We could include the fact that when God works providentially, then He is working things out at the right time. This was true with people like Joseph, Ruth, Naaman’s maid, Daniel, Hannah, Abraham, Esther, and a host of others. It is also true today. God has ways in which His will is going to come about. When this happens, it happens at the right time, regardless of whether or not it was our time!
When we think about the end of the world, remember Christ will return for His bride (the church). When He does, it will be at the right time. No man knows when this will be, but again, this eternal being, our Father, has said Jesus will come “as a thief in the night” (I Thess. 5:2; II Pet. 3:10), and when He does, He will return for His bride, and this world will end (Rev. 19:6-21). It is on God’s timetable and not man’s. No one will “stir up” God’s passions and make Him send Christ too early or too late!
Some try to guess as to when the Lord will return. It seems some have made predictions about His return almost since the time He left (Acts 1:9-11; I Thess. 4:13-5:11; II Pet. 3; Acts 5:36-37; Matt. 24:4-5; etc.)! Does anyone remember the bulletin boards and bumper stickers that were out some years ago that said, “If the Lord doesn’t come soon, He will owe an apology to Sodom and Gomorrah!”?
Let’s stop whittling on God’s end of the stick and realize that God won’t be “stirred up” but will make sure things are done right on time as He has always done. Let us, in the meantime, prepare for the Lord’s return by being saved (Jn. 8:24; Lk. 13:3; Rom. 10:10; Mk. 16:16) and remaining faithful to Him as a faithful bride would (Rev. 2:10; I Cor. 15:58). Let us spend time on earth growing (II Pet. 3:18) and maturing in the Lord that we will be ready for Him when He arrives. Let us prepare to hear those words, “Well done, thou good and faithful servant”!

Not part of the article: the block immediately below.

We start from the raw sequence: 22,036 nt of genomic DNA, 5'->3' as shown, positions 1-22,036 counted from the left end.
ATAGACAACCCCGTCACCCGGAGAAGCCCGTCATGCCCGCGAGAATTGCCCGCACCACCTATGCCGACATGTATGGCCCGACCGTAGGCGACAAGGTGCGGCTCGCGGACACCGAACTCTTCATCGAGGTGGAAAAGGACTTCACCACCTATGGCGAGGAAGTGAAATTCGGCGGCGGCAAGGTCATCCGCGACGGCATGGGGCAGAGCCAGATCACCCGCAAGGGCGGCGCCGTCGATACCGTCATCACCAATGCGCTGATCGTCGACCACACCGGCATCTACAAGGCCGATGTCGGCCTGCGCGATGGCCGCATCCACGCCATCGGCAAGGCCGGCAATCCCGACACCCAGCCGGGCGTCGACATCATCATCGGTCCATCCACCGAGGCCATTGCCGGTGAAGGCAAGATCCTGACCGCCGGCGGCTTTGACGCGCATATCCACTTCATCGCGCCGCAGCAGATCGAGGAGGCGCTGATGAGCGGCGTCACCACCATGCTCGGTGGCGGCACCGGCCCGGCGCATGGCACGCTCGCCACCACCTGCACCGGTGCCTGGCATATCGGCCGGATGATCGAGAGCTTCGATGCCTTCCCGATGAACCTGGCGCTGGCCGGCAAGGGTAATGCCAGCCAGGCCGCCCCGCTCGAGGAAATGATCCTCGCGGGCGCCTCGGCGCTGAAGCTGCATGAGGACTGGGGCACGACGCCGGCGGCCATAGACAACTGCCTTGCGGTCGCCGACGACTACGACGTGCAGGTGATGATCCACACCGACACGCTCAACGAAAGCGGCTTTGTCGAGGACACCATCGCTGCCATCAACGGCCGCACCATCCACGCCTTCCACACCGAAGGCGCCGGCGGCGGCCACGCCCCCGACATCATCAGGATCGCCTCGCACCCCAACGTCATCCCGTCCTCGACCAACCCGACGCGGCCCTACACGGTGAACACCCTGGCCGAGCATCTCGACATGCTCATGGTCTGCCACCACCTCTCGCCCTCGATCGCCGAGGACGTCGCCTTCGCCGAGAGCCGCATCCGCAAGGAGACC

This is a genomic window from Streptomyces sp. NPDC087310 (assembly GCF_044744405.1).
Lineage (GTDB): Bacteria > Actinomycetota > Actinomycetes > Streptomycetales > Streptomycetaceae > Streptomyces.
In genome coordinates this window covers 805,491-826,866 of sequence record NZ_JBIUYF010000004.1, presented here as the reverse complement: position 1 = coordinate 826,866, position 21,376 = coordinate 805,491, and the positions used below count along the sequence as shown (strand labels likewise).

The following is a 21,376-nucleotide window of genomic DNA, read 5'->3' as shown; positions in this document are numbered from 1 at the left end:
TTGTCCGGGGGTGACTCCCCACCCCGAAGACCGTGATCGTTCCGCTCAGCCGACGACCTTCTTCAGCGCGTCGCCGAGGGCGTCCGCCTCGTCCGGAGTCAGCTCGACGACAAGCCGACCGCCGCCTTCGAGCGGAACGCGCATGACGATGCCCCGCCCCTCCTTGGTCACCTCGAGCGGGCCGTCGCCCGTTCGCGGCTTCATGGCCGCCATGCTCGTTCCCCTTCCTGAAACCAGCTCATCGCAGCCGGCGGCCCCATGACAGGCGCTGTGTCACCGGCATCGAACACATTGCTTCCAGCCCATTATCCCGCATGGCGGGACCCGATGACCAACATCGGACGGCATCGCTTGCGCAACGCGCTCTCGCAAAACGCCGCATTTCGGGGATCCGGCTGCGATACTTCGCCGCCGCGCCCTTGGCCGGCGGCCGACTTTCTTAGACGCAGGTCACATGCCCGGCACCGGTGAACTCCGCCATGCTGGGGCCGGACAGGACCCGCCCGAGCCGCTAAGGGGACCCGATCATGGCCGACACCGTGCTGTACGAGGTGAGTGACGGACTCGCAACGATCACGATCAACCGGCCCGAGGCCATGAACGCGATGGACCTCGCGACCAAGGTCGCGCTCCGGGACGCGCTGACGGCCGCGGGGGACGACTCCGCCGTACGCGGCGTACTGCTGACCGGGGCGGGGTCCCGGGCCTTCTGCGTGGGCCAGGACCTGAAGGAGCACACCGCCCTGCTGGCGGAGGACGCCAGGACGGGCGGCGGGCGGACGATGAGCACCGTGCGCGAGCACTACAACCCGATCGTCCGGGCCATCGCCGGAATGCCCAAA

- Jarrod M. Jacobs
The Song of Solomon is often called the “Song of Songs” based upon the first verse of the book. The writing is somewhat enigmatic to us in the Western world because it uses rich, flowery imagery when we tend not to write in this manner much these days. Song of Solomon refers to geography many of us have not seen, and it uses a style of writing where the characters speak in monologue rather than dialog. We read of speeches by the “Chorus,” called the daughters of Jerusalem, the groom (more than likely Solomon, though some disagree with this), and the Shulammite (bride). While the groom and bride never really talk “to” each other in this song, their expressions of love and commitment are crystal clear.
Recognizing some of the difficult parts of the book does not mean this work cannot be understood. It can be understood when we make the time to read carefully, study the text, and apply it to ourselves. When we study, we will see that this song has applications not only between those two lovers but also with married people today. A cursory reading shows us the expression of marital love in this song, and such expressions are beautiful in context (Heb. 13:4). Additionally, folks have compared this text to Christ and the church for similar reasons. While I do not think this was a “Messianic” song, in the sense that the Bible does not contradict, and that all its teachings agree, there is no question we can find truths revealed here that reflect in Christ and His church. This is especially true when we consider the imagery of husband and wife used by Paul (Eph. 5:22-33).
When we read the inspired description “Song of Songs” in verse one, we know this is significant. Solomon wrote 1,005 songs (I Kings 4:32), and by the inspiration of the Holy Spirit (II Tim. 3:16-17; II Pet. 1:21-22), this song is described in superlative terms to tell us this is the most beautiful of Solomon’s songs.
If for no other reason than this, this book deserves to be read, understood, and applied (Rom. 15:4). This book does not mention “God” specifically, but neither does the book of Esther. This does not mean the song is irreverent, nor does it mean it is uninspired. God’s name is not mentioned, but God’s hand is seen on every page just like in the book of Esther. Furthermore, the groom and bride’s respect for God’s plan for marriage is apparent in this song. When we read this book, let us note the beauty of the language, let us allow our minds to dwell on the love of a husband and a wife and appreciate what God has given to us in this extraordinary book.
- Jarrod M. Jacobs